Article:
Note: Originally posted on http://ispsquash.com/
There is a new sport resurging in India- it is safe to say that squash is certainly making a comeback in the nation. Junior squash players in India are doing well internationally and are looking for exit options after the junior circuit. With bleak professional opportunities available, the most viable and rewarding exit seems to be “Universities in the US.” Interestingly, US is one of the only countries that allows a player to represent their university team and at the same time get a prestigious degree at top notch universities such as Harvard, Cornell, Princeton etc.
There are approximately 33 Men’s and 30 Women’s universities who actively scout for athletes around the world to join their team. Every squash team has 12-15 players (out of which 9 players qualify into the competition lineup in matches against other universities). Each year, coaches recruit 3-4 players to maintain a competitive team – giving 300-350 squash players from around the world the opportunity to study and compete in the US! Indian squash players have huge potential and are considered valuable recruits for the US university squash circuit. In the last 10 years, India has sent more than 60 students, both men and women, to US universities.
What makes Indian squash players so attractive to American coaches is that we have a lot more to offer in addition to our superb squash skills. Firstly, we come with the huge advantage of being educated in the English language, which makes it easier to transition into the American university system. Secondly, Indian students do considerably well in the SAT/ACT exams due to a high proficiency in Math and data interpretation.
So, a fair question is – what does it take to become a US university squash player? A student with a top 25-30 squash ranking in India and high grades in Class 9 and up (B+ to A- average) should consider leveraging their sport for better opportunities beyond high school. Few things to keep in mind are that each student should create a list of approximately 15 prospective universities and contact all the respective squash coaches. It is also advisable to identify one’s financial needs (if any) to a coach early in the conversation so that they can evaluate if they have the resources to admit you into the team and university.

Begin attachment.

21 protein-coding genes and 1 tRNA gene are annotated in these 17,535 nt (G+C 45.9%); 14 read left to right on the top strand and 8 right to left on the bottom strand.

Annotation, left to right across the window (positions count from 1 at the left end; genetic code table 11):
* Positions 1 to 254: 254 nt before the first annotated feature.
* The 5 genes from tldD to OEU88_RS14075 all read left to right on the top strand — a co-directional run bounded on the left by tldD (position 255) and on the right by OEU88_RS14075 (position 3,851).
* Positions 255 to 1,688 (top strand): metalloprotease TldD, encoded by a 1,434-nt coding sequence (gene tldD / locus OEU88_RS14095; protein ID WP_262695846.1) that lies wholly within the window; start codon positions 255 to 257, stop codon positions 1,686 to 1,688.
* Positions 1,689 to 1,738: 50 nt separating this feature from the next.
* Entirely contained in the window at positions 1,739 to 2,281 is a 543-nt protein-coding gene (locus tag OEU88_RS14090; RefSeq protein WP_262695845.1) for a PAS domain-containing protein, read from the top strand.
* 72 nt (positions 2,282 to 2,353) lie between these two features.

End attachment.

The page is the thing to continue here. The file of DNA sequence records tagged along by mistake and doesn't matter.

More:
In addition, potential students should select universities not just purely based on squash rankings, but also by looking at course of study, campus environment, community engagement etc. For example, I chose Cornell as it had a campus away from a big city, which gave me a feel of being close to my university friends without the fast-paced city life. At the same time, it offered me a competitive degree in Economics, where I had the privilege to attend classes under professors who were Economic Advisors to the Finance Ministry- and even the Prime Minister of India! The immense research opportunities at Cornell caught my fancy and the camaraderie among the squash team made it my dream university. I cannot fathom having attended any other institution. As I did, I believe everyone must make a list of all their priorities in order to better identify their “dream” university.
Lately, many athletes across India are recognizing the value in using a professional service to guide them through the complications that arise during their US university athletics recruitment process. I work at AddedSport – a sports management company that specializes in helping athletes across Asia leverage their sport to gain admission into top academic and athletic US universities. We help with applications, scholarship negotiations and identifying the “best-fit” universities for our athletes – on both fronts, academically and athletically. We are in constant communication with all US university squash coaches and they constantly express their eagerness to recruit squash players from India through us.
I believe that AddedSport is the much needed bridge between sports in Asia and US Universities. The door is wide open, and it is about time for our squashers to grab this opportunity with both hands!
– Rishi Jalan